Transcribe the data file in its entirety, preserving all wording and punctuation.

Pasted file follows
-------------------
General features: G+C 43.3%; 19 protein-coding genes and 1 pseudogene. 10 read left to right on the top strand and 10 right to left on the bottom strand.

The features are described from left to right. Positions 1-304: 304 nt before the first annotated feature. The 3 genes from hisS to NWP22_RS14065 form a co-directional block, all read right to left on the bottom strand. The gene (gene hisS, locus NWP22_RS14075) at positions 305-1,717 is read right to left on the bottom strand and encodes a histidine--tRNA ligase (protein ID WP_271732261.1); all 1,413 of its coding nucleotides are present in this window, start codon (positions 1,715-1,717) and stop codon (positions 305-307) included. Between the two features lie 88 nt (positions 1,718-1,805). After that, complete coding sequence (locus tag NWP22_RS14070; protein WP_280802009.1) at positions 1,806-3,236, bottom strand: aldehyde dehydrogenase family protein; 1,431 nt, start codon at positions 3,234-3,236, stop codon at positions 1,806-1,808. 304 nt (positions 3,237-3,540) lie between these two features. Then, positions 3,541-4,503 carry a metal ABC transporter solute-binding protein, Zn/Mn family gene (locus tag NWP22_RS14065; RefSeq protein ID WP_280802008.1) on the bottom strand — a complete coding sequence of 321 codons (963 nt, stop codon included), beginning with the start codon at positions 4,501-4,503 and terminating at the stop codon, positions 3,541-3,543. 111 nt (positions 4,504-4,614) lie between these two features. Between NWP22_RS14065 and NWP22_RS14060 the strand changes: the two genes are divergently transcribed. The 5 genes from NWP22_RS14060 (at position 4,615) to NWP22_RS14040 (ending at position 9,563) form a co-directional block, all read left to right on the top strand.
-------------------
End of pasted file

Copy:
General features: G+C 43.3%; 19 protein-coding genes and 1 pseudogene. 10 read left to right on the top strand and 10 right to left on the bottom strand.

The features are described from left to right. Positions 1-304: 304 nt before the first annotated feature. The 3 genes from hisS to NWP22_RS14065 form a co-directional block, all read right to left on the bottom strand. The gene (gene hisS, locus NWP22_RS14075) at positions 305-1,717 is read right to left on the bottom strand and encodes a histidine--tRNA ligase (protein ID WP_271732261.1); all 1,413 of its coding nucleotides are present in this window, start codon (positions 1,715-1,717) and stop codon (positions 305-307) included. Between the two features lie 88 nt (positions 1,718-1,805). After that, complete coding sequence (locus tag NWP22_RS14070; protein WP_280802009.1) at positions 1,806-3,236, bottom strand: aldehyde dehydrogenase family protein; 1,431 nt, start codon at positions 3,234-3,236, stop codon at positions 1,806-1,808. 304 nt (positions 3,237-3,540) lie between these two features. Then, positions 3,541-4,503 carry a metal ABC transporter solute-binding protein, Zn/Mn family gene (locus tag NWP22_RS14065; RefSeq protein ID WP_280802008.1) on the bottom strand — a complete coding sequence of 321 codons (963 nt, stop codon included), beginning with the start codon at positions 4,501-4,503 and terminating at the stop codon, positions 3,541-3,543. 111 nt (positions 4,504-4,614) lie between these two features. Between NWP22_RS14065 and NWP22_RS14060 the strand changes: the two genes are divergently transcribed. The 5 genes from NWP22_RS14060 (at position 4,615) to NWP22_RS14040 (ending at position 9,563) form a co-directional block, all read left to right on the top strand.